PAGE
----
Aaron died while serving in the War of 1812. He was buried 7/16/1813 in the Military Cemetery, Sacket's Harbor, NY (Post Madison). Aaron was a teacher before the war. He had the rank of Orderly Sergeant. (Londonderry Stewarts - genealogy of).
Related document: Document from National Archives "Records of men enlisted in the U.S. Army prior to the peace establishment, May 17, 1815. Entry for Aaron Stewart, rank Sgt., 21st U.S. Regiment, Capt. Grafton's Company. Enlisted Jan. 15, 1813 for duration of war. Died July 16, 1813. Died at Sackets Harbor, N.Y. July 16, 1813.
Aaron, the eldest son of Captain Stewart, born at Bennington, Vt., March 22, 1775, was named after his uncle Aaron Hubbell, but did not use the "Hubbell" in his signature; sometimes in boyhood he wrote his name "Aron." He was a man of fine physique, standing six feet in his stockings and weighing 190 pounds when only sixteen, was well educated and his penmanship was beautiful. He had many social gifts and was everywhere a favorite. Down to the outbreak of the Second War with England he was engaged in teaching at various places, Charleston, N.Y., Longmeadow, Mass., Rutland, Vt., etc. He married at New Haven Vt., May 16, 1807, Selinda Colt.
Aaron Stewart volunteered in the War of 1812, but his career was brief, and on July 16, 1813, was laid at rest in the Military Cemetery at Sacket Harbor, N.Y., known as "Post Madison."
Aaron was at both the attack on York (Toronto) and the attack on Fort George. The attack on York occurred the day before the battle at Sackets Harbor, so it appears somewhat unlikely that Aaron was at the Sackets Harbor battle. In any event he survived both. The last communication we have from him is his letter dated June 7, and he died on July 16th. My research indicates little activity by the 21st Infantry Regiment between these two dates. I conclude it is likely that Aaron died from disease. I quote: "There was much disease and great loss of life in the lake camps that summer, producing, as can be well imagined, great weakness and demoralization. The surgeon's reports show the prevalent diseases to have been diarrhoea (sic), dysentery, typhus, rheumatism, jaundice, "lake fever," and ergotism. They ascribed as the main causes bad water and poor food. It may be seen, however, that most of these were preventable diseases. Their causes may be traced to general ignorance and neglect of the principles of sanitation, and the mortality largely to ignorance of the proper methods of treatment. Under the then existing conditions the army's food consisted mainly of bread and salt meat, a diet, in itself, conducive to disease. Our men were beset by conditions that are at the present day unknown and unbelievable. Ergotism is a poisoning derived from ergot in the grain, some heads of which, instead of developing into normal kernels, are filled with a black fungus commonly called "smut." Its symptoms are nervous disorders, a gangrenous affection of the extremities, and dementia. Its source was bread made from grain containing this fungus and, as whiskey was then issued as part of the ration, the same contaminated grain being used for distilling, the poison found a second vehicle for entrance into the systems of its victims. What "lake fever" was is not known, but a guess may be hazarded that it would now be called typhoid fever. In those days bleeding was nearly always resorted to in fever cases, and the surgeons reported that the "lake fever" patients usually died under such treatment. There can be little wonder that such should have been the result under the system then in vogue of freely bleeding and depriving the sufferer of all drinking water. Even the lay mind now stands aghast at such monumental ignorance, but it must be remembered that the present generation has witnessed the final passing of this atrocity.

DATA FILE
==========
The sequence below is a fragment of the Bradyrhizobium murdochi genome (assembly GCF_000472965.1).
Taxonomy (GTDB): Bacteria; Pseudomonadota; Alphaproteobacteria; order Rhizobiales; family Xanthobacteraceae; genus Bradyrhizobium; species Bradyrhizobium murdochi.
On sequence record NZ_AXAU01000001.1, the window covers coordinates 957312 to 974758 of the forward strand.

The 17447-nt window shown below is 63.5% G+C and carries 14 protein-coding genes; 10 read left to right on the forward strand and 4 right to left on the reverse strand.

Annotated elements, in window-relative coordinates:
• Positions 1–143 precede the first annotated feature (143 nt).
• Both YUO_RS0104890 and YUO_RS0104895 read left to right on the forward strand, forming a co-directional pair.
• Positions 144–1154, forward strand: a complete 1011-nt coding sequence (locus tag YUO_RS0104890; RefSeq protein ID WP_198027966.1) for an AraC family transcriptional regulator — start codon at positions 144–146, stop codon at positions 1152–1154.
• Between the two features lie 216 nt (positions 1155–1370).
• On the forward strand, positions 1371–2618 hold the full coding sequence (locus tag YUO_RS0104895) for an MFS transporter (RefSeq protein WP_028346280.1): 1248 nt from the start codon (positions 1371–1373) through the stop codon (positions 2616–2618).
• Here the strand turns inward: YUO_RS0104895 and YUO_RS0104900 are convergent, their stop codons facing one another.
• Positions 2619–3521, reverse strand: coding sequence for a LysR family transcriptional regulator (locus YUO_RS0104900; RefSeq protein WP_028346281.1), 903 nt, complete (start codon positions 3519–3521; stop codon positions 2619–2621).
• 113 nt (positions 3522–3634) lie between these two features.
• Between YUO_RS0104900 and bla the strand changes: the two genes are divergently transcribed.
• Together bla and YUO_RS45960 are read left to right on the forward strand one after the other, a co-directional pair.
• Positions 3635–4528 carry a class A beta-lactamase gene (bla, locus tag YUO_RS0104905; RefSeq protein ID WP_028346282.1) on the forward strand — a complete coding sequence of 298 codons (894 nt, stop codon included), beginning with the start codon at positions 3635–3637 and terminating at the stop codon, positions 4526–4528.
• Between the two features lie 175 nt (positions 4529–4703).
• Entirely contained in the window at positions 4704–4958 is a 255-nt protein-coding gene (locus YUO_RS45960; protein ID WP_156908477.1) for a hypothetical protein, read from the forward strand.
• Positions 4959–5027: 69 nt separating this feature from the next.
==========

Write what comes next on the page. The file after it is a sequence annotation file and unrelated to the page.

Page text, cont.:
Nothing further of importance occurred on the Niagara during the summer, although the British were aggressive, and picket fights and skirmishes were continually occurring. " (Hampton, Celwyn E. History of the Twenty-first U.S. Infantry from 1812 to 1863. Columbus, Ohio : Edward T. Miller Co., 1911 (borrowed from Armstrong State College Library, Savannah, Ga.) Aaron's statements that he had not yet received a uniform or pay support the argument that the troops were not well-provided for, probably also including food and conditions in general.
From The Stewart Clan Magazine, April 1923: He volunteered in the war of 1812 but his career was brief he was killed at the battle of Sackett Harbor and was buried July 16 1813 in the military cemetery there His widow removed soon afterward from New Haven to Fayston...
This is the only evidence I have seen that claims Aaron died in action (editor)
Correspondence from Stephen R. Wallace, Acting Site Manager, Sacket Harbor Battlefield, Sackets Harbor, N.Y., June 17, 2001, detailing the activities of the 21st Regiment around the time of the battle:
"A total of 298 men of the 9th and 21st Regiments were involved in the battle, and although it is not possible to determine whether Aaron saw action during the battle, his letters home do indicate he saw action, particularly in the York and Fort George engagements. Aaron was involved with a detachment of prisoners, apparently delivered to Greenbush after June 16, 1813. Mr. Wallace suggests examining the Company Book, which should be found in the National Archives, Records Group 98. An inquiry to the National Archives for this did not answer any questions about Aaron's fate. Mr. Wallace suggests he may have succumbed to disease, quite possible as the medical conditions at the time around Sackets Harbor were very poor."